The scale will be shown with the 1/1 in the centre, so the 7/4 for instance is shown as a 7/8 to the left rather than to the right (transposed down an octave).

If you want the 1/1 at the left then you need to transpose the Theremin part. To do this go to the Parts window. Select Modulate by (interval) from the drop list at the top. The theremin normally plays whichever part you highlight in this window - highlight say the first part. Then transpose it up by say, 4/3. Make sure the drone is set to another part, say part 2. Now the 1/1 will be shown at the left and the drone will still play the 1/1.

If you want to focus in on a particular interval, say 7/6 to 9/7. what you do is to set the Total Compass to a smaller amount, say 0.2 of an octave. With no transposition, this shows the region including 6/7 and 9/8 in our scale. To show the region of interest, we need to transpose the theremin part as before, and a transposition of 350.0 cents is about right. To focus in on 5/4 a bit more try 0.1 octaves and transposed by 5/4 to put the 5/4 into the centre of the window. Then you can zoom in even further if you like.

To hear the beats well, you need to use a suitable instrument to let you hear such things - a rich harmonic timbre with no residual vibrato or tremolo. The Reed Organ is one possibility. See Which is the best voice to use to hear the difference between tunings?

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Pc keyboard Notes to Play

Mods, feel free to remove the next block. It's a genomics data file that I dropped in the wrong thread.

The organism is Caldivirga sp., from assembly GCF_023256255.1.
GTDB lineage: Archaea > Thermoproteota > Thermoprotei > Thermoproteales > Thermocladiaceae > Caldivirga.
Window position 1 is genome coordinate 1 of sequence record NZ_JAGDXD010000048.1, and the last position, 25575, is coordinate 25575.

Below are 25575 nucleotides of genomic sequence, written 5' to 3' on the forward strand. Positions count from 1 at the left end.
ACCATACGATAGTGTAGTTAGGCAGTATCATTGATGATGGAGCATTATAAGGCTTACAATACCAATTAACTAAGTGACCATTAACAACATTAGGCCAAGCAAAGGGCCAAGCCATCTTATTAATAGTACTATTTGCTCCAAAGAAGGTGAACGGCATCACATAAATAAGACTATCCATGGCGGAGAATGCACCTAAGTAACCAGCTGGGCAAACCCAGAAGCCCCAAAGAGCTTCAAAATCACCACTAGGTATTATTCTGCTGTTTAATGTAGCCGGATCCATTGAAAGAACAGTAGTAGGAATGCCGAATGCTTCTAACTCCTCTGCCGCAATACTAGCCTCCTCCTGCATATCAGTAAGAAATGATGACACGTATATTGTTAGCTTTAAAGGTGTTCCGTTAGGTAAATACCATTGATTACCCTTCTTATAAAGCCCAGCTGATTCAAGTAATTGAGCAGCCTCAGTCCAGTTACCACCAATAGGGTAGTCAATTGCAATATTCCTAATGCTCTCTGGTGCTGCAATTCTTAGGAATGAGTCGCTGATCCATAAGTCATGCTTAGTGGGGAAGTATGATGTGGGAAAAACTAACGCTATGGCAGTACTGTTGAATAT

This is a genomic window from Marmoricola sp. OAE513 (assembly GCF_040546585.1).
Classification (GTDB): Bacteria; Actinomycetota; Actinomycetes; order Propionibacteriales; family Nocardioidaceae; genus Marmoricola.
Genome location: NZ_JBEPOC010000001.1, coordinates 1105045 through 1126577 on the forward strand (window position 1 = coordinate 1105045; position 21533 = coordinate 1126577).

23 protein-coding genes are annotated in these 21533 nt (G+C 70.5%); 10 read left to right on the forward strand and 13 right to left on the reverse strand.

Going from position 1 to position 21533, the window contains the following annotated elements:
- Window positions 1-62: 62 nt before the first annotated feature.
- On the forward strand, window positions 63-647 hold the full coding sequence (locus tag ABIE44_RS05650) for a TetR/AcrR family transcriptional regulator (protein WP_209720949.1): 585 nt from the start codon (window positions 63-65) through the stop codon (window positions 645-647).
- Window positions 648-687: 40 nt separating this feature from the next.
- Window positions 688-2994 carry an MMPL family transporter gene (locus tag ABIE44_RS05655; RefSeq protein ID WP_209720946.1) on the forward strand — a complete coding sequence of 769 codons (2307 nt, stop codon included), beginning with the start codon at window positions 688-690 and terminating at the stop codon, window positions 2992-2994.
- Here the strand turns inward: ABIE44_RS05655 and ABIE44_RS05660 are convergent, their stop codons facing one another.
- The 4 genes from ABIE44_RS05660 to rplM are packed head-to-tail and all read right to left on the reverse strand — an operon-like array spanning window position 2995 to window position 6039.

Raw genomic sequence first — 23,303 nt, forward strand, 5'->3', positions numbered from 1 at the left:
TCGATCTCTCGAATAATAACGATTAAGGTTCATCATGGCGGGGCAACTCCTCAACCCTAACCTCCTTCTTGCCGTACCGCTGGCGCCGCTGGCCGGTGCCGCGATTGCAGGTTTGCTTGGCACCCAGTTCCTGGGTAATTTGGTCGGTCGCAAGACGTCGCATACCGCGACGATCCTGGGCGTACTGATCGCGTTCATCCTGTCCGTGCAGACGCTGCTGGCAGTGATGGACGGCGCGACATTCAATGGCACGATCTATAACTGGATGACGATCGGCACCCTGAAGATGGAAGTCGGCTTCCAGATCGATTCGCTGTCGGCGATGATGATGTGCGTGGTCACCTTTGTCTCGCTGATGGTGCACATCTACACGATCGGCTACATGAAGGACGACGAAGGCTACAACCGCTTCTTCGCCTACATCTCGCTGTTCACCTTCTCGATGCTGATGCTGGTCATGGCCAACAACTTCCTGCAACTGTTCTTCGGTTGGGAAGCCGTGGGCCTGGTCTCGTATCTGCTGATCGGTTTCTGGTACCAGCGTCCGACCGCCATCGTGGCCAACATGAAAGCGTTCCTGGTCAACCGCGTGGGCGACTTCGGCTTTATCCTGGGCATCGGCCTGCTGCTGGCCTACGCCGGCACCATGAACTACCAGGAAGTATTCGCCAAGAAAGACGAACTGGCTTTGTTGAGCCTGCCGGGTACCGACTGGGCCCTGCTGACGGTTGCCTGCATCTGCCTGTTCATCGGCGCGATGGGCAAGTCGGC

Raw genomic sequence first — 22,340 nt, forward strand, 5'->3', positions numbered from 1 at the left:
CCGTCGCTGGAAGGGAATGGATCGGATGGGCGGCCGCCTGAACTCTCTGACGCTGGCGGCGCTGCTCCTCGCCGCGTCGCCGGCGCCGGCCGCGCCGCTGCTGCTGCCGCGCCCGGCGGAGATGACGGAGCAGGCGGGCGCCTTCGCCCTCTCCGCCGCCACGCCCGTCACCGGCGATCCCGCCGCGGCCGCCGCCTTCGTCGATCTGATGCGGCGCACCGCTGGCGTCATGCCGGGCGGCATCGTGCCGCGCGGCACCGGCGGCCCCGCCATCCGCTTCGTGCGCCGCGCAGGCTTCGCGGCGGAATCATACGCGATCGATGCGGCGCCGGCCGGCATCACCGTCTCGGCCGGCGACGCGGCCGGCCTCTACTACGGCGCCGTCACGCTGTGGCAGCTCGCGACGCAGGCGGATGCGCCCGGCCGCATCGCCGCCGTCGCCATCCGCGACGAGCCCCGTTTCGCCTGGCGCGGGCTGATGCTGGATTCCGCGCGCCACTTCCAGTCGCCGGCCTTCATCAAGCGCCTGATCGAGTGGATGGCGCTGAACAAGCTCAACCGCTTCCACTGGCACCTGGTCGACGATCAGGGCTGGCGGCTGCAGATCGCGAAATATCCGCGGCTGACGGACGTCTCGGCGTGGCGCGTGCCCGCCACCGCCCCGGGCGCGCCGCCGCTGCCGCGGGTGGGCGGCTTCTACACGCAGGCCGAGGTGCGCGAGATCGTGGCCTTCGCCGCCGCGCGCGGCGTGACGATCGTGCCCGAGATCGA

Bs | PC Keyboard Notes to Play

These options are for the PC keyboard picture, and all the Seed / Scale Arpeggio construction windows.

When you use the keyboard with the Seed / Scale Arpeggio windows, the notes are normally played with the first note of the arpeggio at the top left of the keyboard - so it is played using the character to the left of the '1'. When you use it to play the main window scale or arpeggio then normally it is set to the left key in the third row of your keyboard - the 'a' on a qwerty keyboard.

So the normal layouts are:

 0  1  2  3  4  5  6  7  8  9 10 11 12
  13 14 15 16 17 18 19 20 21 22 23 24
   25 26 27 28 29 30 31 32 33 34 35 36
  37 38 39 40 41 42 43 44 45 46 47
and #
 -24 -23 -22 -21 -20 -19 -18 -17 -16 -15 -14 -13 
   -12 -11 -10  -9  -8  -7  -6  -5  -4  -3  -2  -1
      0    1   2   3   4   5   6   7   8   9   10  11
   ..  12   13   14  15  16  17  18  19  20  21

Here if you have the Arpeggio set to follow scale, the numbers here are the same as the scale degrees, e.g. C = 0, C# = 1, D = 2 etc in the major scale. But more generally they are arpeggio degrees, so for example, if the Arpeggio is the pentatonic with pitch of 1/1 set to C then 0 1 2 3 4 5 here play c d e g a c'. (c' for the octave).

Skip to later in this section to find the help for Keyboard accidentals, and Hexagonal lattice.

Volumes by mouse pos - you use this to play loud or soft notes from the keyboard. The volume depends on position of the mouse on the keyboard in the Scale, Seed or Arpeggio window - position it near the top of the key for a quiet note, and near the bottom for a loud one. If the PC keyboard is playing the main window scale, there is no visible keyboard to position it on, but if you move the mouse around you will find that at a certain height on the screen the volume changes - this is the position of an invisible hidden window that is getting used to play the notes.

Volumes by keyboard row - Another way to achieve changes in volume or echo effects. Each row of the PC keyboard has a volume setting.

You will probably want to use this with Pitches for keyboard rows set to Each row starts same position - so for instance, 1, Q, A and Z all play various volume gradations of the degree 0 of the arpeggio..